Something in the Way We Move
Elizabeth “Betsy” Coker’s research is a perfect pas de deux between art and science.
Why art? Because, as a longtime professional dancer and now an assistant arts professor in the Department of Dance at Tisch, Coker understands instinctively how the body moves to music.
Why science? Because, building on her dance background, Coker has made movement science her life’s work. “As a creative practitioner, I’ve spent my entire life thinking about moving,” she says. “It is the thing that has occupied all of my thought and imagination since I was a kid.”
Indeed, Coker was only 3 when she began training as a classical ballet dancer, and by 16 she was dancing professionally with the Washington Ballet. Coker delayed the start of college to perform, but she ultimately earned her bachelor’s degree in psychology from Columbia University, which she followed up with master’s and doctorate degrees in motor science.
It was during her master’s studies at Columbia that Coker sat in on a graduate seminar that changed her life. “A group of people were arguing about brains and bodies and movement,” she recalls. “They were not dancers, but I thought, ‘This feels so much like what I do and what I think about.’ It blew my mind.”
That was the moment when she realized that the “body knowledge” she’d acquired from years of dancing could be applied to movement research. “Even the phrase ‘mind-body connection’—we assume that the mind and body are separate,” she says. But when a person dances, “every corner of the body is illuminated in this effortful, intellectual, cognitive, creative, imaginative way.”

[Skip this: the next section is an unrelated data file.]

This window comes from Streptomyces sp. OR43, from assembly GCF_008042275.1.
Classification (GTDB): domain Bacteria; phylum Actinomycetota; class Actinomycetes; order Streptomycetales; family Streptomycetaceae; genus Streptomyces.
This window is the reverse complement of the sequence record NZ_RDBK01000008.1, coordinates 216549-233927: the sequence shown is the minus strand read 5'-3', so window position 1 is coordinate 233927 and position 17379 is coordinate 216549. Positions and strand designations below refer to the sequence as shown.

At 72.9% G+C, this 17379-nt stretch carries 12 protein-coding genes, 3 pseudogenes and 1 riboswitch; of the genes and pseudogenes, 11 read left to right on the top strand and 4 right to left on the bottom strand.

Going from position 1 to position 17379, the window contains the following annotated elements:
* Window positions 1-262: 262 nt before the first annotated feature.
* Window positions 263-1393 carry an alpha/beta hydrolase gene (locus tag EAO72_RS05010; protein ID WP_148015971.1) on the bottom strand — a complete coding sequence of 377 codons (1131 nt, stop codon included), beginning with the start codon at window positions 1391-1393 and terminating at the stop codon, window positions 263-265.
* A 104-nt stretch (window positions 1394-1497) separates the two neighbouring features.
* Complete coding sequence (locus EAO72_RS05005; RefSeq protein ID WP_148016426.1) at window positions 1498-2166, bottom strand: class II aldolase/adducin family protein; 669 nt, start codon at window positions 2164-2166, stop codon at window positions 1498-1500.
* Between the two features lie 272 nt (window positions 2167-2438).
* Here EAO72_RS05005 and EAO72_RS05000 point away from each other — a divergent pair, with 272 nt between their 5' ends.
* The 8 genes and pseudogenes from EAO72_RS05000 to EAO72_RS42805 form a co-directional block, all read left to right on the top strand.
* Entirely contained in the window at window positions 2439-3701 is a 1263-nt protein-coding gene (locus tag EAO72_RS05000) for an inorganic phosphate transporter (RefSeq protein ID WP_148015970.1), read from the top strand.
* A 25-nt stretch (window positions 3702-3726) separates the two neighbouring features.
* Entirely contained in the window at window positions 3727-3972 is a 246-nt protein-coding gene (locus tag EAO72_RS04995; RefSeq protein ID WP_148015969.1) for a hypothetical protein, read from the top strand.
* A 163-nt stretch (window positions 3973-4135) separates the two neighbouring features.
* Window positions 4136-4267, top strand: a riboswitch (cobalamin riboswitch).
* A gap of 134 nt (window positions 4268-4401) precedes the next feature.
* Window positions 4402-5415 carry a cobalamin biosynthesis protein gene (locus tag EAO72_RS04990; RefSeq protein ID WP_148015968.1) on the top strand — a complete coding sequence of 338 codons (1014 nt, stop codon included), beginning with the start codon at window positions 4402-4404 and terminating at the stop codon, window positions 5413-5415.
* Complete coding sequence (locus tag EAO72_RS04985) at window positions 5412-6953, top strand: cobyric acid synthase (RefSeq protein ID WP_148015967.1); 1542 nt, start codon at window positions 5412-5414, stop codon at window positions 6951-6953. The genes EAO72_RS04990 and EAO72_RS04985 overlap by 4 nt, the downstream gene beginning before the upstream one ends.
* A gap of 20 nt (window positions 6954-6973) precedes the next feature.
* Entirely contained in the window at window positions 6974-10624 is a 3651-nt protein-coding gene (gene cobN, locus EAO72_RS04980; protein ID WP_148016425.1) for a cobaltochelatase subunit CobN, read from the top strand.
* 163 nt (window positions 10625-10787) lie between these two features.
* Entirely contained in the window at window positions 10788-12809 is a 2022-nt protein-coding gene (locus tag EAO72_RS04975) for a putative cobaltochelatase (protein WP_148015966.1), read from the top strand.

In two intriguing studies currently underway, Coker is looking at populations on different ends of the movement spectrum, from “people who have a lot of motor experience, specifically dancers, to people who may have various disorders or differences in the way they move.” For these studies, she developed a new iPhone app that collects movement metrics through its internal sensor. It allows Coker and her primary collaborator—Anat Lubetzky, an associate professor in the Department of Physical Therapy at NYU Steinhardt—to research what they call “accessible movement measurement,” in other words, quantifying, outside the lab, how humans move and balance.
The first study, which has two parts, examines how balance changes as we age. Looking at two distinct populations—people under 40 and over 60—Coker assesses balance by asking each participant to attach a smartphone running her app to their midsection and complete 30 minutes of exercises under Zoom guidance. The exercises—asking subjects to stand with feet touching, stand as if on a tightrope with one foot in front of the other, or stand on just one foot, with eyes either open or closed—might sound easy, but they are not. (Just try standing on one foot with your eyes closed.)
And Coker and Lubetzky added a final cognitive variation: asking subjects to cycle through the stances while counting backward. “We know that people have more difficulty balancing with their eyes closed, no matter what the age, although the older you get, the more difficult it becomes,” Coker says. “The counting exercise helps us understand what the person is prioritizing—is it their balance over a cognitive task?” The study is not yet complete, but so far it appears that if older people are asked to stand on one foot with their eyes closed and then count backward, they will usually prioritize the motor skill—meaning they will stop counting to maintain their balance—while younger individuals are more likely to keep counting, even though they may wobble more.
A critical component of the study is to determine whether this app can be used without professional guidance over time by people of various ages at home. If so, then Coker’s app could be a game changer enabling a much, much wider population—those who cannot make it into a pricey, staffed lab because, for example, their mobility is limited by Parkinson’s or multiple sclerosis—to test themselves at home using the app. “It’s like a thermometer,” she says. “Everybody has a thermometer. By taking our own temperatures, we can get a sense of what is going on inside our bodies.” So ideally clinicians could extrapolate from a patient’s iPhone data to find out if something is going wrong with their balance.